(Quote) Cheryl-409772 said:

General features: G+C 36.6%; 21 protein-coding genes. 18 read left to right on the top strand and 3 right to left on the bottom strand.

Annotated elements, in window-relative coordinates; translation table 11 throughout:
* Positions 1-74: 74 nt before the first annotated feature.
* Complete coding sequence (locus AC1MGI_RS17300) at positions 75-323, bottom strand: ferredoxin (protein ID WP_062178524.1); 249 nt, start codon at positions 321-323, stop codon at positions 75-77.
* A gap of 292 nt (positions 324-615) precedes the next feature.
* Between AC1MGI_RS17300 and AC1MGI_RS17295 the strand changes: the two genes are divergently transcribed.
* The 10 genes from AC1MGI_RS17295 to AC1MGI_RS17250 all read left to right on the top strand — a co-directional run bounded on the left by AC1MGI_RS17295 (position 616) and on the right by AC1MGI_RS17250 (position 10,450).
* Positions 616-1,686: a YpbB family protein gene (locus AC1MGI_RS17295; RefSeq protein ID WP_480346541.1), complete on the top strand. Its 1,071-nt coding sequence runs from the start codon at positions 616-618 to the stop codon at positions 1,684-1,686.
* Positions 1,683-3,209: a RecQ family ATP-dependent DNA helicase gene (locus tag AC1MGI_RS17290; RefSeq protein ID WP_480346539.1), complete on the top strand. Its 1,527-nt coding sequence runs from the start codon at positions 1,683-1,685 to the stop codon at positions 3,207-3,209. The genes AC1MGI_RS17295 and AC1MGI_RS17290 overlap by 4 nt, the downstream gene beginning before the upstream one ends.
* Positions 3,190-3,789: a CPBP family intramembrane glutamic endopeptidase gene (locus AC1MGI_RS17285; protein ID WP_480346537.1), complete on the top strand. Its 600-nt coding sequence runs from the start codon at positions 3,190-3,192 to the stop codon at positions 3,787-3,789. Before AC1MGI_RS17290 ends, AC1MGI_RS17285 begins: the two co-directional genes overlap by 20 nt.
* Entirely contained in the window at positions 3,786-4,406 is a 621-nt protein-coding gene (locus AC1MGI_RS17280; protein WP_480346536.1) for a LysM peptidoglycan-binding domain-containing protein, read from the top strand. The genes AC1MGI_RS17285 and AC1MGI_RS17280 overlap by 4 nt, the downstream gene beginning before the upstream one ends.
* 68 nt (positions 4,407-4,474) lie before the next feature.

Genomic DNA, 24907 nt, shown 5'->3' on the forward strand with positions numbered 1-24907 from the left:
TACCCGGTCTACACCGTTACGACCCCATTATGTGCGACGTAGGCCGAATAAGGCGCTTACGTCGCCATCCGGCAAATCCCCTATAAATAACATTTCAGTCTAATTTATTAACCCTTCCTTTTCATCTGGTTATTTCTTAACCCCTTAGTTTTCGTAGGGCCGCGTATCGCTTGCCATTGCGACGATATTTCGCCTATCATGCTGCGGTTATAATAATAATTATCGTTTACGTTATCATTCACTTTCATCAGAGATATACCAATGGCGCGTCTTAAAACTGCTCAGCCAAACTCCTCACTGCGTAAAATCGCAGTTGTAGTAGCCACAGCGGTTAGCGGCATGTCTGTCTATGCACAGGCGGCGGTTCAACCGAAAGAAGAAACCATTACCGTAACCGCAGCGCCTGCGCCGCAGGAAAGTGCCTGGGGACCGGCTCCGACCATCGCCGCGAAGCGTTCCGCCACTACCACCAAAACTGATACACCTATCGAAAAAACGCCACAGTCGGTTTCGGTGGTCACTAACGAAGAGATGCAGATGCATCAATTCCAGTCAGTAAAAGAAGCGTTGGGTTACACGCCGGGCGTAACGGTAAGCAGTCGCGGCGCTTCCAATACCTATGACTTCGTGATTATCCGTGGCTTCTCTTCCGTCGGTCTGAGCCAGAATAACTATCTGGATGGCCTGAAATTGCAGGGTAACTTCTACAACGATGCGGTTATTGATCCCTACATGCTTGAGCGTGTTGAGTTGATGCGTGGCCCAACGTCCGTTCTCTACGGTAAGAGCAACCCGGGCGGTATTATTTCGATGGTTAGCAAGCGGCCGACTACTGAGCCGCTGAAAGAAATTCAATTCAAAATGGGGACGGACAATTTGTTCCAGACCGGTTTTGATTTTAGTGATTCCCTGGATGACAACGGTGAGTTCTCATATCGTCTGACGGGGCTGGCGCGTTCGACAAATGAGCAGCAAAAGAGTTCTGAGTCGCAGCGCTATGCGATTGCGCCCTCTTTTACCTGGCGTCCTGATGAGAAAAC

I think the fear is that it seemed like you were ok with the pornography since you kept it....we do have to educate our children as you say, but implying pornography is ok when it treats women like objects is not good ....pornography hurts children and women. I want my son to grow up to respect his wife first and foremost and know she isn't an object....God is the author of sex. He created sex but it is meant to be an intimate and a private part of the marriage.....not in a magazine. I do really appreciate your contribution and sharing....it is a big deal to take chances on a forum when we do so and I don't want you to feel that you shouldn't, and I was ok with most of your answer and am glad that you helped your son through illness. My concern is the pornography....grave sin aside, it objectifies women and hurts people so that someone can get rich while also promoting sin and sex as the objective rather than the bonding, etc....Catholic values if followed will help both the male and female to be happy and while the Church does believe in sex in marriage as you say it doesn't believe in it outside of marriage or in porn for very good reason....it harms. I want my son to be happy....I didn't have the fortune to have married someone who was raised right....I don't want to do that to him or his wife.